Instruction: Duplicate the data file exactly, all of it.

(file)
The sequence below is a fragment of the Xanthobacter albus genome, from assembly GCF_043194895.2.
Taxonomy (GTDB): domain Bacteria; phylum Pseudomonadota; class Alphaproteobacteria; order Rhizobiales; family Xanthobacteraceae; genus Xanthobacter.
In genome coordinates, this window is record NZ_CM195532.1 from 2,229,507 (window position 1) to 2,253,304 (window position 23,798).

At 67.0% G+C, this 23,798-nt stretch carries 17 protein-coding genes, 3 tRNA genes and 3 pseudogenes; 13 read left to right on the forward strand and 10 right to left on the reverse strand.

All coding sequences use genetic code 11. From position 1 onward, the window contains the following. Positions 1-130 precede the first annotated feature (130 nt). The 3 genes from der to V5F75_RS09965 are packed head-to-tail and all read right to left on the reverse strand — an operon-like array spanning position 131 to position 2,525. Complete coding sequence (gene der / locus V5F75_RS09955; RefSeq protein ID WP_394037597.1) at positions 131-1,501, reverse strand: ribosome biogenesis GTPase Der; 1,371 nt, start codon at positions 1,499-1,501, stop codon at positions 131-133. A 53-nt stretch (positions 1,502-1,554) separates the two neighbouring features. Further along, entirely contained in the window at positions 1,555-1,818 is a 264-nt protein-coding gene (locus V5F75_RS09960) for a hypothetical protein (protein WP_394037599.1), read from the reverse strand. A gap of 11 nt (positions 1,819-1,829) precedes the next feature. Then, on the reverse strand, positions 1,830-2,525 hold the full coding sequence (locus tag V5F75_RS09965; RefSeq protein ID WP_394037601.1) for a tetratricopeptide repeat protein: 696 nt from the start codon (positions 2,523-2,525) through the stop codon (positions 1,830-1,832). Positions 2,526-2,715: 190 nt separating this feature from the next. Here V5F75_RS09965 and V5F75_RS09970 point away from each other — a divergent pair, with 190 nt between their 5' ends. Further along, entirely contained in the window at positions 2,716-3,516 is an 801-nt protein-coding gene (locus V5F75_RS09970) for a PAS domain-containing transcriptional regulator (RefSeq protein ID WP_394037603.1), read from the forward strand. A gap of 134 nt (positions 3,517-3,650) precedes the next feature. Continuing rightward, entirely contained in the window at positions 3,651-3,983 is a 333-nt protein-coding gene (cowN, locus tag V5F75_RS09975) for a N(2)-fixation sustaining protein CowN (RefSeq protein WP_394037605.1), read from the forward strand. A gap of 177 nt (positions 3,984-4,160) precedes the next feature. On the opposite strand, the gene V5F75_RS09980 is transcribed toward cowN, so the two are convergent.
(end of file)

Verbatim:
The sequence below is a fragment of the Xanthobacter albus genome, from assembly GCF_043194895.2.
Taxonomy (GTDB): domain Bacteria; phylum Pseudomonadota; class Alphaproteobacteria; order Rhizobiales; family Xanthobacteraceae; genus Xanthobacter.
In genome coordinates, this window is record NZ_CM195532.1 from 2,229,507 (window position 1) to 2,253,304 (window position 23,798).

At 67.0% G+C, this 23,798-nt stretch carries 17 protein-coding genes, 3 tRNA genes and 3 pseudogenes; 13 read left to right on the forward strand and 10 right to left on the reverse strand.

All coding sequences use genetic code 11. From position 1 onward, the window contains the following. Positions 1-130 precede the first annotated feature (130 nt). The 3 genes from der to V5F75_RS09965 are packed head-to-tail and all read right to left on the reverse strand — an operon-like array spanning position 131 to position 2,525. Complete coding sequence (gene der / locus V5F75_RS09955; RefSeq protein ID WP_394037597.1) at positions 131-1,501, reverse strand: ribosome biogenesis GTPase Der; 1,371 nt, start codon at positions 1,499-1,501, stop codon at positions 131-133. A 53-nt stretch (positions 1,502-1,554) separates the two neighbouring features. Further along, entirely contained in the window at positions 1,555-1,818 is a 264-nt protein-coding gene (locus V5F75_RS09960) for a hypothetical protein (protein WP_394037599.1), read from the reverse strand. A gap of 11 nt (positions 1,819-1,829) precedes the next feature. Then, on the reverse strand, positions 1,830-2,525 hold the full coding sequence (locus tag V5F75_RS09965; RefSeq protein ID WP_394037601.1) for a tetratricopeptide repeat protein: 696 nt from the start codon (positions 2,523-2,525) through the stop codon (positions 1,830-1,832). Positions 2,526-2,715: 190 nt separating this feature from the next. Here V5F75_RS09965 and V5F75_RS09970 point away from each other — a divergent pair, with 190 nt between their 5' ends. Further along, entirely contained in the window at positions 2,716-3,516 is an 801-nt protein-coding gene (locus V5F75_RS09970) for a PAS domain-containing transcriptional regulator (RefSeq protein ID WP_394037603.1), read from the forward strand. A gap of 134 nt (positions 3,517-3,650) precedes the next feature. Continuing rightward, entirely contained in the window at positions 3,651-3,983 is a 333-nt protein-coding gene (cowN, locus tag V5F75_RS09975) for a N(2)-fixation sustaining protein CowN (RefSeq protein WP_394037605.1), read from the forward strand. A gap of 177 nt (positions 3,984-4,160) precedes the next feature. On the opposite strand, the gene V5F75_RS09980 is transcribed toward cowN, so the two are convergent.